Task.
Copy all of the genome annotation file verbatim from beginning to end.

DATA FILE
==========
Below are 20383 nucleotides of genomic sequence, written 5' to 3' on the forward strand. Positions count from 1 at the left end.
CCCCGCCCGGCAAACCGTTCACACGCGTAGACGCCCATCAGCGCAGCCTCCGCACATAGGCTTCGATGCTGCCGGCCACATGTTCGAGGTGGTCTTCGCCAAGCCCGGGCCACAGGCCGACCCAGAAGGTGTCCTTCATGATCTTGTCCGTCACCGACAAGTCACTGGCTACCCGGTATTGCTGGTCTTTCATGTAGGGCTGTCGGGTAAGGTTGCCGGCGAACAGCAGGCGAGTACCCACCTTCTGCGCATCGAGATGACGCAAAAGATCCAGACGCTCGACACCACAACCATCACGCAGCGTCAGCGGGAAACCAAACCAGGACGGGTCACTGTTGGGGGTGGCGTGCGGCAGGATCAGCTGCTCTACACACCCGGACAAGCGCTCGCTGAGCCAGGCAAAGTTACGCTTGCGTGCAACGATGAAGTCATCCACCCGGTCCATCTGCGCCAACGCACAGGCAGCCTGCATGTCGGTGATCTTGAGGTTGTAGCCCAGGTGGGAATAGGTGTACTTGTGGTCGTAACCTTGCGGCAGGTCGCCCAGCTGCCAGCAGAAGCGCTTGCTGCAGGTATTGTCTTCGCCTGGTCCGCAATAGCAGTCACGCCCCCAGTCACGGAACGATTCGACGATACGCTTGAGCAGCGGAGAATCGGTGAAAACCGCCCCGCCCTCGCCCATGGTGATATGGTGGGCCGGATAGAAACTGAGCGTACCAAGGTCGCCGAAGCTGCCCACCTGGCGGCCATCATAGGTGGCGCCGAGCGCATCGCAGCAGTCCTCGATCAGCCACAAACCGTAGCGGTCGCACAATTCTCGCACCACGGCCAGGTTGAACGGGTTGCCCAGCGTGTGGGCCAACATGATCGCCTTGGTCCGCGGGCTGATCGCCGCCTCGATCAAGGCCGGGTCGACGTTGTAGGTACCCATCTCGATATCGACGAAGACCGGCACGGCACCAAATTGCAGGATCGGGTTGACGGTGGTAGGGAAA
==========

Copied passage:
Below are 20383 nucleotides of genomic sequence, written 5' to 3' on the forward strand. Positions count from 1 at the left end.
CCCCGCCCGGCAAACCGTTCACACGCGTAGACGCCCATCAGCGCAGCCTCCGCACATAGGCTTCGATGCTGCCGGCCACATGTTCGAGGTGGTCTTCGCCAAGCCCGGGCCACAGGCCGACCCAGAAGGTGTCCTTCATGATCTTGTCCGTCACCGACAAGTCACTGGCTACCCGGTATTGCTGGTCTTTCATGTAGGGCTGTCGGGTAAGGTTGCCGGCGAACAGCAGGCGAGTACCCACCTTCTGCGCATCGAGATGACGCAAAAGATCCAGACGCTCGACACCACAACCATCACGCAGCGTCAGCGGGAAACCAAACCAGGACGGGTCACTGTTGGGGGTGGCGTGCGGCAGGATCAGCTGCTCTACACACCCGGACAAGCGCTCGCTGAGCCAGGCAAAGTTACGCTTGCGTGCAACGATGAAGTCATCCACCCGGTCCATCTGCGCCAACGCACAGGCAGCCTGCATGTCGGTGATCTTGAGGTTGTAGCCCAGGTGGGAATAGGTGTACTTGTGGTCGTAACCTTGCGGCAGGTCGCCCAGCTGCCAGCAGAAGCGCTTGCTGCAGGTATTGTCTTCGCCTGGTCCGCAATAGCAGTCACGCCCCCAGTCACGGAACGATTCGACGATACGCTTGAGCAGCGGAGAATCGGTGAAAACCGCCCCGCCCTCGCCCATGGTGATATGGTGGGCCGGATAGAAACTGAGCGTACCAAGGTCGCCGAAGCTGCCCACCTGGCGGCCATCATAGGTGGCGCCGAGCGCATCGCAGCAGTCCTCGATCAGCCACAAACCGTAGCGGTCGCACAATTCTCGCACCACGGCCAGGTTGAACGGGTTGCCCAGCGTGTGGGCCAACATGATCGCCTTGGTCCGCGGGCTGATCGCCGCCTCGATCAAGGCCGGGTCGACGTTGTAGGTACCCATCTCGATATCGACGAAGACCGGCACGGCACCAAATTGCAGGATCGGGTTGACGGTGGTAGGGAAA